A child connects to his parents, family, relatives, culture, history, identity and religion through his mother tongue. Native language links the child with the culture of the society the child comes from and shapes his identity. A lot of children from immigrant families, who don’t know their native language well, are at a crossroads of identity crisis. When a child doesn’t know his language well we cannot say that he will be nurtured with his culture properly for the fact that the relationship between language and culture is deeply rooted. Mother tongue is one of the most powerful tools used to preserve and convey culture and cultural ties. Children who are unaware of their culture, their language, and their history will lose confidence in themselves, the family, society and the nation to which they belong and will have no other option then seeking an alternate identity. A child will identify himself with the language and culture he knows best. For this reason, the attitudes and beliefs of immigrant parents are so important in this aspect. If they want to prevent this from happening they should find ways to help their children maintain and improve their mother language without neglecting to give affirmative messages and keeping positive attitudes about other cultures. We must not also forget that we live in a multicultural society and we should teach our children to learn about other cultures and respect them as well.
Jim Cummins also underscores the importance of preserving mother tongue: “Children who come to school with a strong foundation in their mother tongue develop stronger literacy abilities in the language used at school. When parents or caregivers are able to spend time with their children and tell stories or discuss issues with them in a way that develops their mother tongue vocabulary and concepts, children come to school well prepared to learn the language of their immigrant country and succeed educationally.”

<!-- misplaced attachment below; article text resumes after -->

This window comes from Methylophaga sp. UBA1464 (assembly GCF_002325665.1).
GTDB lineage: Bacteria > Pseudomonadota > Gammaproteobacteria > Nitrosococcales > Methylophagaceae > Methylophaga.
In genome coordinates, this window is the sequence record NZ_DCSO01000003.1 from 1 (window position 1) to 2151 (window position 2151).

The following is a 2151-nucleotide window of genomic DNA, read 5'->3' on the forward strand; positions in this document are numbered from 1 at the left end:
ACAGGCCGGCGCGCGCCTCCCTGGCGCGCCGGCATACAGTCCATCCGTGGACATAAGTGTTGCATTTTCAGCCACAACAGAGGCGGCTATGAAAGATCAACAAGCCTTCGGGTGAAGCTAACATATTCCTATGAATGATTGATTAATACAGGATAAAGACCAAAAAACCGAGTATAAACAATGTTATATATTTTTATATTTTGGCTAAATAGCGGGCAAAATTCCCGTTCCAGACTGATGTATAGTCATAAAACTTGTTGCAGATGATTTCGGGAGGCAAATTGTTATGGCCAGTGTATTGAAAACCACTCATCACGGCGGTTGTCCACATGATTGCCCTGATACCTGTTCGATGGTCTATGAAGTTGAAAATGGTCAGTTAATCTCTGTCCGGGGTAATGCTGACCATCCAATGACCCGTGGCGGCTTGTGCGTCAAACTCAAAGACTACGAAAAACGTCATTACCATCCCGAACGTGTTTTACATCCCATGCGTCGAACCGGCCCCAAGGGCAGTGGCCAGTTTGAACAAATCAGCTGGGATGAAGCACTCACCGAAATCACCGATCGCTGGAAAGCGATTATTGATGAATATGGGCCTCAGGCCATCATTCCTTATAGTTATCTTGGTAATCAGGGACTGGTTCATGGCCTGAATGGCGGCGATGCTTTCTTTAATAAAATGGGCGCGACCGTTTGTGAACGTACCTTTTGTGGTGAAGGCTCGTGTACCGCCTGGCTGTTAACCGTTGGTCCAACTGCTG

The ability to converse in a language is developed through the mother tongue. The child will get familiarized with the nuances of a language, how to learn it and use it, and this will enable him or her to learn other languages as well. A strong foundation in their first language will contribute to learning another language and help them develop stronger literacy skills in the school language, because children’s literacy knowledge and abilities transfer across languages from mother tongue to the language the child is learning at school. When children continue to develop their abilities in two or more languages throughout their primary school years they gain a deeper understanding of language and gradually acquire knowledge about how it can be manipulated and applied in different ways. They explore the similarities and differences between languages. Unfortunately, for many bilingual children who have little mother tongue support at home, once they start school their mother tongue is gradually replaced by the majority or dominantly used language, especially in the early school years. Some parents and educators believe that in order for children to learn a second language quickly and succeed at school children should use the majority language not only at school, but even at home. In fact the opposite is true. Children can learn two or more languages at the same time. We know children who learn to speak fluently two or three languages in some countries where more than one language are spoken. Researches show that children from immigrant families learn the social majority language in the early years at school very quickly, although it takes longer to learn academic language, and can lose their ability to use their mother tongues easily. They can lose it even in the home context if the mother language is not used constantly at home or among peers of the same community. They may retain comprehension, but will use the majority language with siblings, friends, and parents. Unfortunately, I often see kids from the same minority community speak the majority language instead of their mother tongue among themselves, even when they are outside school. Preferring second language to first language most often occurs because children do not know how to express themselves fluently in their mother tongue in certain contexts and situations. They lack vocabulary and literal expressions in the mother tongue and find it easier to express themselves in the majority language. As children grow up, parents see the linguistic gap between them and their children has widened and leading to an emotional disconnection.